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  Macey Wilson   May 18, 2017   Summer, Outdoors 0 Comments

A guide to summer activity safety: 4 ways to stay safe while spending time outside this summer

Velocity Care looks at the safest ways to approach summer fun

Be ready for potential hazards that summer brings.

Summer is almost here, which means in addition to all the summer-related activities, there are hazards to contend with. Even if you or your kids are just in the backyard, there could be something harmful to your health lurking around the corner. While having fun in the sun, keep these four safety concerns in mind.

  1. Ticks.

Ticks are most common in grassy environments, especially if it’s humid. Make sure to check yourself and your children for ticks when you come inside after playing outdoors. It’s best to shower as soon as you come in, and check all over your body, especially in areas a tick could be hiding, like behind your ears and even your belly button! If you live alone, use a full-length mirror to check for ticks. Most people don’t feel a tick bite, so it’s important to wear clothes that will cover your arms and legs. According to the Centers for Disease Control and Prevention, a tick bite can lead to multiple diseases, such as anaplasmosis, Lyme disease or Rocky Mountain spotted fever.

  1. Sun.

In spite of the warmth and vitamin D that the sun offers, there are also several health issues to be aware of from spending too much time in the sun, like dehydration and sunburn. Make sure that you’re drinking plenty of water while out in the heat – even more than your daily recommended water intake. Cover yourself and your family with wide-brimmed hats and lightweight clothes, and don’t forget the sunscreen. It’s best to use SPF 30 or higher and reapply it every two hours. Wearing sunglasses can shield your eyes and face from the sun’s damaging ultraviolet rays and even help you avoid wrinkles.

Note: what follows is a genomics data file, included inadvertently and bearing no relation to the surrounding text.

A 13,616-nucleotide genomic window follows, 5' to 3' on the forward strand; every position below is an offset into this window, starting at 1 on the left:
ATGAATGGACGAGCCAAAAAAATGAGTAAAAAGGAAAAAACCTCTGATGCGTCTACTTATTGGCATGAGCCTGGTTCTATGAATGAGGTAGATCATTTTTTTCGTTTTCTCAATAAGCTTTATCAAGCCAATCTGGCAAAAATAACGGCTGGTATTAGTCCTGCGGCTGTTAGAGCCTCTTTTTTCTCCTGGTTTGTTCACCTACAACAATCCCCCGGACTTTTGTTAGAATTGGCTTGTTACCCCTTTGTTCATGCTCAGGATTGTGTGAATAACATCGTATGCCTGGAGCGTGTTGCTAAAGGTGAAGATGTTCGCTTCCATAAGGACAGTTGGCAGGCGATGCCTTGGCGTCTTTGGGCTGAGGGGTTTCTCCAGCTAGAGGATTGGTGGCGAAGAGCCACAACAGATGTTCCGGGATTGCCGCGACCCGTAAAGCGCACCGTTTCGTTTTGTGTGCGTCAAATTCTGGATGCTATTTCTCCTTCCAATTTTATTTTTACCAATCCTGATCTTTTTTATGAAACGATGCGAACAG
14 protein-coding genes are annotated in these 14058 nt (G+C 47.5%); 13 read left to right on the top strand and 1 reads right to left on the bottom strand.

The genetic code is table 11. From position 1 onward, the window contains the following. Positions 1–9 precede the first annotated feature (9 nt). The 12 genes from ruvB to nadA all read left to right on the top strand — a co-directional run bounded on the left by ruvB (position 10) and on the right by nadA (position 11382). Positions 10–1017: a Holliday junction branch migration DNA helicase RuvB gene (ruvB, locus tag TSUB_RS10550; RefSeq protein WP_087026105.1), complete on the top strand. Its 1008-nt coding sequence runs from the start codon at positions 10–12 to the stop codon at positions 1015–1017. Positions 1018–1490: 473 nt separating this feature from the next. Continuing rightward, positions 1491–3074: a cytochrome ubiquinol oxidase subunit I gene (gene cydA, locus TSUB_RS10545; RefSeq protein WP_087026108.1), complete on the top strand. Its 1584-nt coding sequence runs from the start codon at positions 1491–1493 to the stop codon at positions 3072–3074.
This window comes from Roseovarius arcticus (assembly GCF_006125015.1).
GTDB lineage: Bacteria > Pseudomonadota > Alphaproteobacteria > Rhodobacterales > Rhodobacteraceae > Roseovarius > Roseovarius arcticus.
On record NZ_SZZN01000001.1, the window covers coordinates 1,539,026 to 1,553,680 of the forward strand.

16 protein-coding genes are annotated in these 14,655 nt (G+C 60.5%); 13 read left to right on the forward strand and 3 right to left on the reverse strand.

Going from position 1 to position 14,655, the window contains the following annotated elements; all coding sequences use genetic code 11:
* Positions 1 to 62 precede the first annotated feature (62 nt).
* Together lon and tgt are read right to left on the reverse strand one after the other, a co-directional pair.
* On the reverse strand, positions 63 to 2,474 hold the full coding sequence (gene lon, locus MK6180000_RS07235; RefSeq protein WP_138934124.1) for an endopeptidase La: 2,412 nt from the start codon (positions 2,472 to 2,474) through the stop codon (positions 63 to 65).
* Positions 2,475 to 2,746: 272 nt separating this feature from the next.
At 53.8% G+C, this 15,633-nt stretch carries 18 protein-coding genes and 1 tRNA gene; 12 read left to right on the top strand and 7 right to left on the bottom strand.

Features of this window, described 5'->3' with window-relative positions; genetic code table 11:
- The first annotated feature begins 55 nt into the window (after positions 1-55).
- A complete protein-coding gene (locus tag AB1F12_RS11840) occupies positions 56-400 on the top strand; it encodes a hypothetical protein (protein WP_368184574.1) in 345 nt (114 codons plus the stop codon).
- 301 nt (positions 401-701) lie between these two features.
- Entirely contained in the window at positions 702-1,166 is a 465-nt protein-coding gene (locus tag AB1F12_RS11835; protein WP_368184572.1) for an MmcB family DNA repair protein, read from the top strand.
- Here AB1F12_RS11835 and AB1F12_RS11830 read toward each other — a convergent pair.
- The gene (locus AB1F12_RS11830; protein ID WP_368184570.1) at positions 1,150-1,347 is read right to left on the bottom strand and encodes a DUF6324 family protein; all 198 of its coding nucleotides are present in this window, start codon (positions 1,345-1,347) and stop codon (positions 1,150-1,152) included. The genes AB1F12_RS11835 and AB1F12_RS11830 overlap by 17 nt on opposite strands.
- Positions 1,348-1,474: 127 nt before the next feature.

1. Mosquitos.

Mosquitoes carry diseases such as malaria, yellow fever and, most recently, the Zika virus. To protect yourself and your family this summer, make sure to use bug repellent that contains DEET, picaridin, oil of lemon eucalyptus or IR3535. Also, remove anything with standing water in it near your home, such as birdbaths or outdoor toys. Standing water is a breeding ground for mosquitoes, which can increase your likelihood of mosquito bites.

  1. Water safety.

Whether you’re at the ocean, the pool or spending time at the lake, swimming is something everyone can enjoy. There are, however, certain water-related safety tips to be mindful of, especially when it comes to kids. Don’t let children run around the pool area. They can easily slip and fall on the wet concrete. Remember to keep an eye on them while they’re in the water or, even better, have an experienced swimmer swim with them. Try to visit areas with a lifeguard on duty. Swimmer’s ear (an infection from water trapped in the ear canal) is also a common issue in the summer months. Consider wearing earplugs or apply post-swimming eardrops to avoid this problem.

While these four subjects don’t cover all injuries or incidents that may happen during the summer, they’re a good place to start. While outdoors, you and your family may be more susceptible to broken bones, allergies, asthma and a variety of rashes like poison ivy.

The medical experts at Velocity Care Urgent Treatment Center want to wish you and your family a happy and safe summer. Our quick care clinics in Little Rock, Arkansas, Shreveport, Louisiana, and Natchitoches, Louisiana, are open seven days a week to serve you and your family’s medical needs if you feel ill or experience an injury this summer.


Are you suffering from sunburn, or any other kind of burn, this summer? Download our free e-book How to Treat Burns to learn more about treatment and care options.

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Photo credit: 123RF Stock Photo

Medical disclaimer

This site offers medical, health, fitness and nutritional information and is designed for educational purposes only. General information found on this website is not intended to diagnose any medical condition or to replace your health care professional.  If reading after hours, one option for treatment is to seek an urgent care or  walk-in clinic for medical advice. 

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